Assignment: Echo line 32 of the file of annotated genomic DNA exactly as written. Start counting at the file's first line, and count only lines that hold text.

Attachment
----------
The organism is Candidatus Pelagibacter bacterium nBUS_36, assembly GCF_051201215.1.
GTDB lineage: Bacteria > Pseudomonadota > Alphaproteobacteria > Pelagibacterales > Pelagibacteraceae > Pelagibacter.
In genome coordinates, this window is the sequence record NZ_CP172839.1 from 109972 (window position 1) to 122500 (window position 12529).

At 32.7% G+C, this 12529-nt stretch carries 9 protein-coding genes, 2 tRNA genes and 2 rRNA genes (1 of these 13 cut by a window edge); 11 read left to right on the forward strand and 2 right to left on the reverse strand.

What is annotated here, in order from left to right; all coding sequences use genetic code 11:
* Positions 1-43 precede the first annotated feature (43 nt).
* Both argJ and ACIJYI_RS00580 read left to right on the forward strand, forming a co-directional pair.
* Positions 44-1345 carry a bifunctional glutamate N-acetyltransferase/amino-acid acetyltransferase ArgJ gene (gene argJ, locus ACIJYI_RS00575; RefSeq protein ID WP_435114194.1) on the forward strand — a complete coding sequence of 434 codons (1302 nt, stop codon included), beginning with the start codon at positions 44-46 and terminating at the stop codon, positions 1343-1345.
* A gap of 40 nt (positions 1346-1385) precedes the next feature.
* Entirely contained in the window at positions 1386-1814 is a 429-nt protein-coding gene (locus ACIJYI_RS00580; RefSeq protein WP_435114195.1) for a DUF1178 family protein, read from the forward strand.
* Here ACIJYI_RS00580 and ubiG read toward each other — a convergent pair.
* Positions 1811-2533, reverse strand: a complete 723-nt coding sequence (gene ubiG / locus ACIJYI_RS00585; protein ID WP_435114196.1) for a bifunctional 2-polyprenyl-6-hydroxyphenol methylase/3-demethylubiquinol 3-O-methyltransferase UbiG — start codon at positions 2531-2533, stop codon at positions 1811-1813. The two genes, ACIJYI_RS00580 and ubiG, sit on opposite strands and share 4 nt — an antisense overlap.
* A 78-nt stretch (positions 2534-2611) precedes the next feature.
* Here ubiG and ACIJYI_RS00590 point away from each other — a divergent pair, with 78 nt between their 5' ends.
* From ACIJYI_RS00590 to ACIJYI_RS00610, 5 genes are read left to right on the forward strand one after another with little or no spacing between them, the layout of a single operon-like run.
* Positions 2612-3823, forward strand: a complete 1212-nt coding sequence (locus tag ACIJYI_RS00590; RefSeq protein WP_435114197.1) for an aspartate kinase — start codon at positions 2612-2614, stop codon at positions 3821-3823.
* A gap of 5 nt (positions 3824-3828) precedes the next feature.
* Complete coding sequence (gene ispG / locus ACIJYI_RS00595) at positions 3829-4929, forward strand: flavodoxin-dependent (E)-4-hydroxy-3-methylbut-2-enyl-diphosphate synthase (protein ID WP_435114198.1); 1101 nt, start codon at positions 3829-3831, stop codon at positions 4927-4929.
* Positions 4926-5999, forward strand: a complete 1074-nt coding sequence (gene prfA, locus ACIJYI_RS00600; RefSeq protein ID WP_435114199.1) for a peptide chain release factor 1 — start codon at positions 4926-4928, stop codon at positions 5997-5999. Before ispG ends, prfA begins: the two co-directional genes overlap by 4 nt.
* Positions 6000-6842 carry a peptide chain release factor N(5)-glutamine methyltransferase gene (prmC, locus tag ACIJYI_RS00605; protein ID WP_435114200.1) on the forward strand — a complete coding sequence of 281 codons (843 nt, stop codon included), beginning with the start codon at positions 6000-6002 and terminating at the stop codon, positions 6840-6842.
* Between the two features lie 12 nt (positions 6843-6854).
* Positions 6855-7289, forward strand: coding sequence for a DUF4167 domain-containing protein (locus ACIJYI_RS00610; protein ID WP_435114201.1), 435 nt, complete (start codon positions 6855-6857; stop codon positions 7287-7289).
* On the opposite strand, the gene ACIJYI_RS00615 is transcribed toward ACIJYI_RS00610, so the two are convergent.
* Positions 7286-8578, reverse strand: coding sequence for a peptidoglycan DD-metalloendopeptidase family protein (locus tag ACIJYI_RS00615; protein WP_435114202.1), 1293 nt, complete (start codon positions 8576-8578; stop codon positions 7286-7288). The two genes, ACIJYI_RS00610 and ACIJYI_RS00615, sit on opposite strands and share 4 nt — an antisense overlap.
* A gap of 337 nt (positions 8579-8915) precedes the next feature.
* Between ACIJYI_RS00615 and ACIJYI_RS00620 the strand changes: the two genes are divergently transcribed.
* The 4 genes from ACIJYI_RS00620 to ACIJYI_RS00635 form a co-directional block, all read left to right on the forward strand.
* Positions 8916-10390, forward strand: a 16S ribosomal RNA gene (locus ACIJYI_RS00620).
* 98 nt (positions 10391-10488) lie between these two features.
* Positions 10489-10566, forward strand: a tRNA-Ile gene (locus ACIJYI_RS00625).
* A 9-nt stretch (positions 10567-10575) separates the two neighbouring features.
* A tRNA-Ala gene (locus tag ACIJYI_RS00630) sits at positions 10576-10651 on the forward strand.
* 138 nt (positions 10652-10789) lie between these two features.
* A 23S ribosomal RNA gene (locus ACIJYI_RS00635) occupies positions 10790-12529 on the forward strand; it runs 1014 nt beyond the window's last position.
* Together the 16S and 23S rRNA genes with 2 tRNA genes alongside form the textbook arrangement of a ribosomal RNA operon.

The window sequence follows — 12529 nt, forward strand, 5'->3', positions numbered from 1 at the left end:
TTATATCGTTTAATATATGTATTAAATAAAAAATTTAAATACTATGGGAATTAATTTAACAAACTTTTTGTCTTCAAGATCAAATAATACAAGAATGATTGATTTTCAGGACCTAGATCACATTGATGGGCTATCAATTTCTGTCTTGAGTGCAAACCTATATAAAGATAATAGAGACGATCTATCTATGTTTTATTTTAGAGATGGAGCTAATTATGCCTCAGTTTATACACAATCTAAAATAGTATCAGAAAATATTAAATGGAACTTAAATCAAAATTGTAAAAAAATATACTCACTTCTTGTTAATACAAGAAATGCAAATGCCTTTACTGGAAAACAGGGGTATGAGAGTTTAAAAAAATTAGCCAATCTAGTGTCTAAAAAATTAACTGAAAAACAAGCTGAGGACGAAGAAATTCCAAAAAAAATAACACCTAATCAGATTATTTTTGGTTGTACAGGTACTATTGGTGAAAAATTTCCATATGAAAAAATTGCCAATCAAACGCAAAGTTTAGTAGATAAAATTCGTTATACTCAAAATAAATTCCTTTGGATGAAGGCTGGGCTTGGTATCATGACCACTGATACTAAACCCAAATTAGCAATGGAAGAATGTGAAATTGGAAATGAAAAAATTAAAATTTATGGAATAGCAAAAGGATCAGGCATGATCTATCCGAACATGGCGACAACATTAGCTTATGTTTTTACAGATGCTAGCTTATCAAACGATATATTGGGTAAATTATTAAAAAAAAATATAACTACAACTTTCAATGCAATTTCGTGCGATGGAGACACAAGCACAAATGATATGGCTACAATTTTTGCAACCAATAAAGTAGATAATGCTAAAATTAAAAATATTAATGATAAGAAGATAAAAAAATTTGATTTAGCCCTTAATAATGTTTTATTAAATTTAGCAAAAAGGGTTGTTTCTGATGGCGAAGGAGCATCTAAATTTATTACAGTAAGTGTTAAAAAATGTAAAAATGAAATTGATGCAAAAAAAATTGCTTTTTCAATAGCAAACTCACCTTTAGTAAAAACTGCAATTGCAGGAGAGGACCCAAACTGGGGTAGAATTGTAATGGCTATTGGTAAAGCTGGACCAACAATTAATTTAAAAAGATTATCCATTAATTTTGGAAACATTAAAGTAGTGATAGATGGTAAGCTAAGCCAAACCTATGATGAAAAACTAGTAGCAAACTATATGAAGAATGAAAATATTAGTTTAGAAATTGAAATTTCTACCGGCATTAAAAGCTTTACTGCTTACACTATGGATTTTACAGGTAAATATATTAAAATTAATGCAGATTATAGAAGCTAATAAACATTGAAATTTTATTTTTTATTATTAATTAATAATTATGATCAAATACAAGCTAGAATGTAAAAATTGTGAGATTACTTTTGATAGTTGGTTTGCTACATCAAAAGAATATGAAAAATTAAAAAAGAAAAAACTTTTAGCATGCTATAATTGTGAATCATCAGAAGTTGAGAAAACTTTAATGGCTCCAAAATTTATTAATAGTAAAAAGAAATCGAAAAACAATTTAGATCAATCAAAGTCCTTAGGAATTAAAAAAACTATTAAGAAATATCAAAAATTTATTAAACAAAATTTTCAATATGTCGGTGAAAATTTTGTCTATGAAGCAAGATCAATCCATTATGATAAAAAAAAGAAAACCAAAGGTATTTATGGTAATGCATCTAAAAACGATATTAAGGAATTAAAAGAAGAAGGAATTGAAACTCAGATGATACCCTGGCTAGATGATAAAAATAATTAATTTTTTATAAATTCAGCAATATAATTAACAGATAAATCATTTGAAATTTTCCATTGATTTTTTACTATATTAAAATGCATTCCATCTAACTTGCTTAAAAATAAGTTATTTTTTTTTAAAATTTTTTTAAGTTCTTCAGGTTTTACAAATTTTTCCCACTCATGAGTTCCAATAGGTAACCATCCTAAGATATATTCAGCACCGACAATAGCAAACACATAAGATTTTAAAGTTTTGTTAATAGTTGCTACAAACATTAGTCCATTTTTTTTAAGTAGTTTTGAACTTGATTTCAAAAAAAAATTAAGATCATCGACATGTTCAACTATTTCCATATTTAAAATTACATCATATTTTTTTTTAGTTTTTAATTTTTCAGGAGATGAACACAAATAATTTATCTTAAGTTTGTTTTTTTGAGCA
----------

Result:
* A tRNA-Ala gene (locus tag ACIJYI_RS00630) sits at positions 10576-10651 on the forward strand.